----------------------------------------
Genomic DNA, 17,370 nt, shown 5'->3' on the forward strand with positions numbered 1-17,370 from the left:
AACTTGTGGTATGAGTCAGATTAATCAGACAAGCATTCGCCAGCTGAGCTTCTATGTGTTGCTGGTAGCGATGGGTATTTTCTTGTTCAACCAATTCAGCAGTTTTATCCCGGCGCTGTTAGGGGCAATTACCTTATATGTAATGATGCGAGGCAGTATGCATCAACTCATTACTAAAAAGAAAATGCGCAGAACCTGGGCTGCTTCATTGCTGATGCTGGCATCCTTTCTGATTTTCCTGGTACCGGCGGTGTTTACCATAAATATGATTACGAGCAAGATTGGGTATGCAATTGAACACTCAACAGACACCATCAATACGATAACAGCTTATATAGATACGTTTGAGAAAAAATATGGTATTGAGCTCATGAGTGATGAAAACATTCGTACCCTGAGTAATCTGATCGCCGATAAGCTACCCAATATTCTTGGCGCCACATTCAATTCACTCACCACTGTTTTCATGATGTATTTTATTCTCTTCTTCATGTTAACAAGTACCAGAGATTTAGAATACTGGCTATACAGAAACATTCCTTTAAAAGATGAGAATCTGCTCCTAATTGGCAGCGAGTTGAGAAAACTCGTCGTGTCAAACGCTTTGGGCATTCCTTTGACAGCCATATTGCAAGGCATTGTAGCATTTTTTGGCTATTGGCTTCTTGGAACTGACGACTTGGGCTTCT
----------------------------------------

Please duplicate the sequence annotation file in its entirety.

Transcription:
Genomic DNA, 17,370 nt, shown 5'->3' on the forward strand with positions numbered 1-17,370 from the left:
AACTTGTGGTATGAGTCAGATTAATCAGACAAGCATTCGCCAGCTGAGCTTCTATGTGTTGCTGGTAGCGATGGGTATTTTCTTGTTCAACCAATTCAGCAGTTTTATCCCGGCGCTGTTAGGGGCAATTACCTTATATGTAATGATGCGAGGCAGTATGCATCAACTCATTACTAAAAAGAAAATGCGCAGAACCTGGGCTGCTTCATTGCTGATGCTGGCATCCTTTCTGATTTTCCTGGTACCGGCGGTGTTTACCATAAATATGATTACGAGCAAGATTGGGTATGCAATTGAACACTCAACAGACACCATCAATACGATAACAGCTTATATAGATACGTTTGAGAAAAAATATGGTATTGAGCTCATGAGTGATGAAAACATTCGTACCCTGAGTAATCTGATCGCCGATAAGCTACCCAATATTCTTGGCGCCACATTCAATTCACTCACCACTGTTTTCATGATGTATTTTATTCTCTTCTTCATGTTAACAAGTACCAGAGATTTAGAATACTGGCTATACAGAAACATTCCTTTAAAAGATGAGAATCTGCTCCTAATTGGCAGCGAGTTGAGAAAACTCGTCGTGTCAAACGCTTTGGGCATTCCTTTGACAGCCATATTGCAAGGCATTGTAGCATTTTTTGGCTATTGGCTTCTTGGAACTGACGACTTGGGCTTCT